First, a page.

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Lumpy Skin Disease

  • Published
    21st Sep, 2022
Context

The Mumbai Police have ordered the prohibition of cattle transportation in the city to prevent the spread of the lumpy skin disease.

  • The viral infection has killed nearly 75,000 cattle in India and spread to more than 10 States and UTs, hitting Rajasthan the worst.
About

Lumpy Skin Disease

  • Lumpy skin disease is caused by the lumpy skin disease virus (LSDV), which belongs to the genus capripox virus, a part of the poxviridae family (smallpox and monkeypox viruses are also a part of the same family).
  • The LSDV shares antigenic similarities with the sheeppox virus (SPPV) and the goatpox virus (GTPV) or is similar in the immune response to those viruses.
  • It is not a zoonotic virus, meaning the disease cannot spread to humans.
  • It is a contagious vector-borne disease spread by vectors like mosquitoes, some biting flies, and ticks and usually affects host animals like cows and water buffaloes. 
  • Symptoms:
    • LSD affects the lymph nodes of the infected animal, causing the nodes to enlarge and appear like lumps on the skin, which is where it derives its name from.
    • The cutaneous nodules, 2–5 cm in diameter, appear on the infected cattle’s head, neck, limbs, udder, genitalia, and perineum.
    • The nodules may later turn into ulcers and eventually develop scabs over the skin.
    • The other symptoms include high fever, sharp drop in milk yield, discharge from the eyes and nose, salivation, loss of appetite, depression, damaged hides, emaciation (thinness or weakness) of animals, infertility and abortions. 
  • Morbidity: The morbidity of the disease varies between two to 45% and mortality or rate of death is less than 10%, however, the reported mortality of the current outbreak in India is up to 15%, particularly in cases being reported in the western part (Rajasthan) of the country.

  • Geographical Distribution:
    • LSD is endemic to Africa and parts of West Asia, where it was first discovered in 1929.
    • In Southeast Asia the first case of LSD was reported in Bangladesh in July 2019.
    • In India it was first reported from Mayurbhanj, Odisha in August 2019.

Impact on economy

The infectious nature of LSD and its implications cause significant economic losses to farmers. Major reasons for the loss are as given below:

  • decreased milk production
  • abortions and infertility
  • damaged hides due to cutaneous nodules and fibrous tissue growth

Is it safe to consume the milk of affected cattle?

  • Studies say that it has not been possible to ascertain the presence of viable and infectious LSDV virus in milk derived from the infected animal.
  • However, FAO notes that a large portion of the milk in Asia is processed after collection and is either pasteurised or boiled or dried in order to make milk powder. This process ensures that the virus is inactivated or destroyed.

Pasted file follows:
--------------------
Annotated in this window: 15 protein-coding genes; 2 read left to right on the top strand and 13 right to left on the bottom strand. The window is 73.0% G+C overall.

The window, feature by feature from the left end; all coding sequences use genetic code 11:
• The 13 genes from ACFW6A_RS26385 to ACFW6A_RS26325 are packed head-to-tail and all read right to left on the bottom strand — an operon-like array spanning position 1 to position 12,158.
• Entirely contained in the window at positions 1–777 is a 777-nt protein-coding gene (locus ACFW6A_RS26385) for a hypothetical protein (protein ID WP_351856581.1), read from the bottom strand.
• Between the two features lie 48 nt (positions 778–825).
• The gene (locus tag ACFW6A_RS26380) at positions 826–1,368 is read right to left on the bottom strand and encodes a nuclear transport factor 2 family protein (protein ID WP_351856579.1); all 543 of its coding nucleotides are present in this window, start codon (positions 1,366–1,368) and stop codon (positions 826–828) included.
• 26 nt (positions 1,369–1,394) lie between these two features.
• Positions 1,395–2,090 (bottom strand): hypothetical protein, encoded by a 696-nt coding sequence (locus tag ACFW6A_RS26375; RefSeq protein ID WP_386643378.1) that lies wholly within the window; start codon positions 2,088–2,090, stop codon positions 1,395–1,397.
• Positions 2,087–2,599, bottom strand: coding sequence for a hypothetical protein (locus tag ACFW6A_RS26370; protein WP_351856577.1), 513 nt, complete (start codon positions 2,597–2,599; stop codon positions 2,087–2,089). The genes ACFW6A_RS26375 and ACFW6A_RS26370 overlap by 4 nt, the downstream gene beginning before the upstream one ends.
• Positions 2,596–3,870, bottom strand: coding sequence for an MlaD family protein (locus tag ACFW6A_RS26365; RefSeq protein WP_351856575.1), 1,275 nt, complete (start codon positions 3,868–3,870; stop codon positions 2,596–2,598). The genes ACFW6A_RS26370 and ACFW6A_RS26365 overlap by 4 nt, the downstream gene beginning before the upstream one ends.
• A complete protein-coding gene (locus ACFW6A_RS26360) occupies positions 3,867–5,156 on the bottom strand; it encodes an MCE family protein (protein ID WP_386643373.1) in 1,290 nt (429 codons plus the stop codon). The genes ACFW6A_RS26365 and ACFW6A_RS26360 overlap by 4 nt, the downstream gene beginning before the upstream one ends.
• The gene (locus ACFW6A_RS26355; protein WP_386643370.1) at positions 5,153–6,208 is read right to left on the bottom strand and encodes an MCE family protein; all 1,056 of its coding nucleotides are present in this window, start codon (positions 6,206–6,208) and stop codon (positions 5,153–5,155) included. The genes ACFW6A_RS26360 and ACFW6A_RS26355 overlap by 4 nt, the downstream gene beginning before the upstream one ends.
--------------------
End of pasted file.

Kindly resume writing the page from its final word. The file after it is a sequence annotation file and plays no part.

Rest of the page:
How bad is the current spread in India?

  • The current outbreak started in Gujarat and Rajashthan around July and had spread to Punjab, Himachal Pradesh, Andaman & Nicobar and Uttarakhand by early August.
  • It then spread to Jammu and Kashmir, Uttar Pradesh and Haryana.
  • In recent weeks, it was reported in Maharashtra, Madhya Pradesh, Delhi, and Jharkhand.
  • The virus has infected over 16 lakh cattle in 197 districts as of September 11.
  • Of the nearly 75,000 cattle that the disease has killed, more than 50,000 deaths, mostly cows, have been reported from Rajasthan.

Food and Agriculture Organization (FAO) Suggestions:

The FAO has suggested a set of spread-control measures for LSD, which involves

  • vaccination of susceptible populations with more than 80% coverage,
  • movement control of bovine animals and quarantining,
  • implementing biosecurity through vector control by sanitising sheds and spraying insecticides,
  • strengthening active and passive surveillance;
  • spreading awareness on risk mitigation among all stakeholders involved, and
  • creating large protection and surveillance zones and vaccination zones

Measures taken by India:

  • The ‘Goat Pox Vaccine’ is “very effective” against LSD and is being used across affected States to contain the spread.
  • As of the first week of September, 97 lakh doses of vaccination have been administered.
  • The affected States have put movement bans in place and are isolating infected cattle and buffaloes, spraying insecticides to kill vectors like mosquitoes.
  • Some affected States such as Maharashtra, Rajasthan, Delhi, and Uttar Pradesh also setting up dedicated control rooms and helpline numbers to guide farmers whose cattle have been infected.
  • In a major breakthrough, two institutes of the Indian Council of Agricultural Research (ICAR) have developed an indigenous vaccine for LSD, which the Centre plans to commercialise and roll out in the next three to four months.
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